The Grand Villain

Cancer:The  Grand (Vampire) Villain of the Modern Psyche

John Fraim

There are people like me out there who hate to go to the doctor. I build up anxiety each year before my annual check-up with my doctor. He is an absolutely wonderful guy but a great doctor who tells it like he sees it. I went in today for my annual check-up. I knew I was ready for my annual physical but continued to push it off. I needed to make an appointment to make it in within the next few weeks as it had been a year since I had seen him last. The event pushing me into the doctor was what looked like a skin cancer episode on my arm.

It turned out that the skin cancer was no more than a boil that needed draining. So, the event for getting me in to my doctor was not one that was all that medically significant. Still, I wonder how long I would have put this whole event off if it had not been for the strange growth on my arm. Perhaps there was a reason that boil on my arm got infected at this particular time? Something from my body to get me into my doctor?

I spent an hour and a half at his office getting all types of tests. The results, in a few days. I am fearful about the results as I have some high indicators for cancer. But, it is so good to get this done. I think it balances out the fear. The symbolism of this whole thing (in many ways) is knowledge against ignorance. And, what’s more important than knowledge about one’s health?

* * *

Behind all the ridiculous back-and-forth each day about all the distractions of media and entertainment, there is the grand fear of cancer in the background of modern life. It is a fear that grows with age, so the villain gets larger as one grows older.

Hollywood has its spectrum of villains, but cancer is the general-purpose villain for all of us. It sees no distinction in the various hero or heroine protagonists it attacks. And because it is this grand villain, it occupies much of our thought today. We worry more and more about facing the villain of cancer as our medical tools for battling cancer continue to increase.

Have you ever thought about what part of your mind might be moved from thinking about this fearful villain cancer and moved to more positive areas if the villain was slain? In effect, the cancer villain might have a greater impact on minds than bodies. We know bodies are affected by cancer. But, what about minds?

Thompson Webb Home / Webb School – Claremont, California

Perhaps, the final benefit of cancer research will not be in body but rather in the mind. This is a very San Franciscan thing to say. But let me explain. By this I mean that removing the fear of cancer in the American mind might open up Americans to a grand space in the mind for other ideas and endeavors. Fear is a strange thing. Built on anxiety, in many ways it plays itself out, a type of vampire of sorts. Sucking life from those who believe in the anxiety of fear. Cancer and fear have such a close, symbiotic, relationship. Separating the two as we suggest, might have a huge impact on collective psychology.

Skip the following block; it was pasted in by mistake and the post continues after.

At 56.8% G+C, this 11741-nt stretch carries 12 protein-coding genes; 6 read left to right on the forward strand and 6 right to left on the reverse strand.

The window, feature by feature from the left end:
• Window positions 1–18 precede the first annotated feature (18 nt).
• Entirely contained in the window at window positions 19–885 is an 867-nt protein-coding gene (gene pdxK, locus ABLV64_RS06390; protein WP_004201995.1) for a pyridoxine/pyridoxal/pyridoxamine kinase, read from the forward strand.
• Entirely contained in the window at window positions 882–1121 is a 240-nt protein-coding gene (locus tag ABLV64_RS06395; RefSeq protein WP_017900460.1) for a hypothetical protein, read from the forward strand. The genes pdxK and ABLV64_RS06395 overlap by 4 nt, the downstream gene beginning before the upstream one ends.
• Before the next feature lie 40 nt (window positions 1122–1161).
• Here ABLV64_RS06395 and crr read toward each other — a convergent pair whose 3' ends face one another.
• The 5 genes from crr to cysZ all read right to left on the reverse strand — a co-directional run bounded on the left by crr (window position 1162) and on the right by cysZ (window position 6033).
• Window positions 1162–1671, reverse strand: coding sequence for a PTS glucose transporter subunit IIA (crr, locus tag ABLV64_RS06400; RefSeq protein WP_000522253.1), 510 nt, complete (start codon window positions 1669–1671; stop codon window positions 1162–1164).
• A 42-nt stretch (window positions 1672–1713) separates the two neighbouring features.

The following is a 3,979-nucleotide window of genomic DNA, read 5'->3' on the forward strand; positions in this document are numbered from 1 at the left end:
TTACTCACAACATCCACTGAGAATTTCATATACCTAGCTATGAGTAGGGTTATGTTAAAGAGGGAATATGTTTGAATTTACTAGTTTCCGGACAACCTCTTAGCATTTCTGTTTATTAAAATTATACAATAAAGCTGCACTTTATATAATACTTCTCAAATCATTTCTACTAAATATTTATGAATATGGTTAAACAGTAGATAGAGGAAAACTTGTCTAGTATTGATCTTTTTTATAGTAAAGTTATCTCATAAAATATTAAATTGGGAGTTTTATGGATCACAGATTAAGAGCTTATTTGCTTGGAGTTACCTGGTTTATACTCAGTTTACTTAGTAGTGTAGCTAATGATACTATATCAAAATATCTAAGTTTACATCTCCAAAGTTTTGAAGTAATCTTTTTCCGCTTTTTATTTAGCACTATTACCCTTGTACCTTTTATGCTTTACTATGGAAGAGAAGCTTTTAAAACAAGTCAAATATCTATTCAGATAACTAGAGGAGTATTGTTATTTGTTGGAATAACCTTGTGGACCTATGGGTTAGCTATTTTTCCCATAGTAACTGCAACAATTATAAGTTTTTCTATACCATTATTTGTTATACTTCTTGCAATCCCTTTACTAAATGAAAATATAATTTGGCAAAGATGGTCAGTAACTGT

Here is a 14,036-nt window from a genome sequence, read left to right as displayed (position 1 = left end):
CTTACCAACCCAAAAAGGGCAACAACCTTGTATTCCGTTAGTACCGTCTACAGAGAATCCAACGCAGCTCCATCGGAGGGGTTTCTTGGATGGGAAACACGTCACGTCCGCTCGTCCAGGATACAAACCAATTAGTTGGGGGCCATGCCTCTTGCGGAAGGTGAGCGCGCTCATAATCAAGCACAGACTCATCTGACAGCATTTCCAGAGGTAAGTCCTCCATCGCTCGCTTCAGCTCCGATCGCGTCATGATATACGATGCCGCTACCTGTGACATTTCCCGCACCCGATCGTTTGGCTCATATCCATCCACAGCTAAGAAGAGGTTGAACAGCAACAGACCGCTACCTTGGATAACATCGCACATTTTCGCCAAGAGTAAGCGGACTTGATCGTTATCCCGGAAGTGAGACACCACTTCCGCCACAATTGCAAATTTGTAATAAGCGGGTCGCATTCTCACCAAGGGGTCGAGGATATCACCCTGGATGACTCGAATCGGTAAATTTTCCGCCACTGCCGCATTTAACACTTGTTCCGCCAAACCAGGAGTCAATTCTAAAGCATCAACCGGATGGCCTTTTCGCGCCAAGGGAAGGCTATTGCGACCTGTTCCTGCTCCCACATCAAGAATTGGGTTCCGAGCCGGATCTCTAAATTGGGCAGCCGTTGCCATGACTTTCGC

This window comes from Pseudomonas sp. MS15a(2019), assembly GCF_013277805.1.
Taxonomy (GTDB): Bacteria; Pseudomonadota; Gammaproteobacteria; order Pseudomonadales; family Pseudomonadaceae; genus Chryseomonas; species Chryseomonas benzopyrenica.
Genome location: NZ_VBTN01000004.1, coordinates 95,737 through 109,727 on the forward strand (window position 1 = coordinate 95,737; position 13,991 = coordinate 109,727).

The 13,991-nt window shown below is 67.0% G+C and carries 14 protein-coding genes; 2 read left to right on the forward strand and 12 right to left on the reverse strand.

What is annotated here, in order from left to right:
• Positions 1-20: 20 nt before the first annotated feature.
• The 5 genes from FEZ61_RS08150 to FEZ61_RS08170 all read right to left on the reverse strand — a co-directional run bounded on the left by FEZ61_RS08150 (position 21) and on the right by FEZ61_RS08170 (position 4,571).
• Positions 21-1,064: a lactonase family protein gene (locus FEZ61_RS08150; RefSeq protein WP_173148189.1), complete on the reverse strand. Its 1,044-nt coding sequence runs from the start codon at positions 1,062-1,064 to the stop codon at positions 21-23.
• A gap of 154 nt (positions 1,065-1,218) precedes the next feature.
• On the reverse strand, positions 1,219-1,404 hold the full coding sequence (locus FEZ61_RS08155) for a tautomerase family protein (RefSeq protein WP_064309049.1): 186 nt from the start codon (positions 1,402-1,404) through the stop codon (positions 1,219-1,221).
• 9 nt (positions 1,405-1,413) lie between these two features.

In the end, the great disease of cancer occupies an overly large space in the modern American mind.  The space grows larger as American age. This space is not created just by a fear of this disease but also in the fear that the great enterprise of American science cannot solve a problem. After all, it has solved almost every other problem in the world.

* * *

Ultimately, though, it seems that the great metaphor for cancer is of an invader from inside rather than an invader from outside. Think about this. From inside and not outside. It is certainly a type of symbolic metaphor Hollywood could never create.

The metaphor has such grand symbolism to modern politics with the current administration and its reports of problems inside the administration. In effect, cancerous spots might be detected inside the x-ray chart of the current administration. There are “foreign” substances inside the x-ray chart of the current administration. In fact, many more “foreign” substances than previous administrations.

More than anything, the symbol of this internal attack cancerous attack represents the current political administration.  It’s a very powerful symbol that dominates the subtext of modern political narrative. That is, cancer as the metaphor for the current administration:in effect, a body infected with cancer. The cure for cancer might possess a correspondence to the current administration. Who knows. But the theme of cancer is played out on our large 70″ inch wide screen television almost every minute of each day.

There is the extraction of certain “cancerous cells” that don’t work in the system.They are alien invaders, foreginers, in the embryonic fluid of the current administration. They are things that don’t belong in their old place because the current administration feels them to be cancerous to their overall vision. Sometimes, they can be removed from a particular adminstration with the precision of a surgeon in removing cancerous cells from a body. But more often, they linger like those fearful cancer villains we see in our own daily lives.

The most important thing, it seems to me, is that we see all ourselves as conspirators in creating our various stories and narratives in relation to the grand fear of modern culture … above. The current adminstration is such an incredible embodiment of this symbol as the nation sails towards the midterm pollitical elections. Much the same feeling, I think, as going to your doctor each year. A time of check-up.

* * *

There will be some cancerous cells discovered in this process.

This is the symbolism of the current adminstration.

The relationship of the metaphor of the current administration to the collective psyche in American culture is open to debate, it seems to me.

The relationship seems to be one of confronting one’s great fears or not confronting these fears.

 

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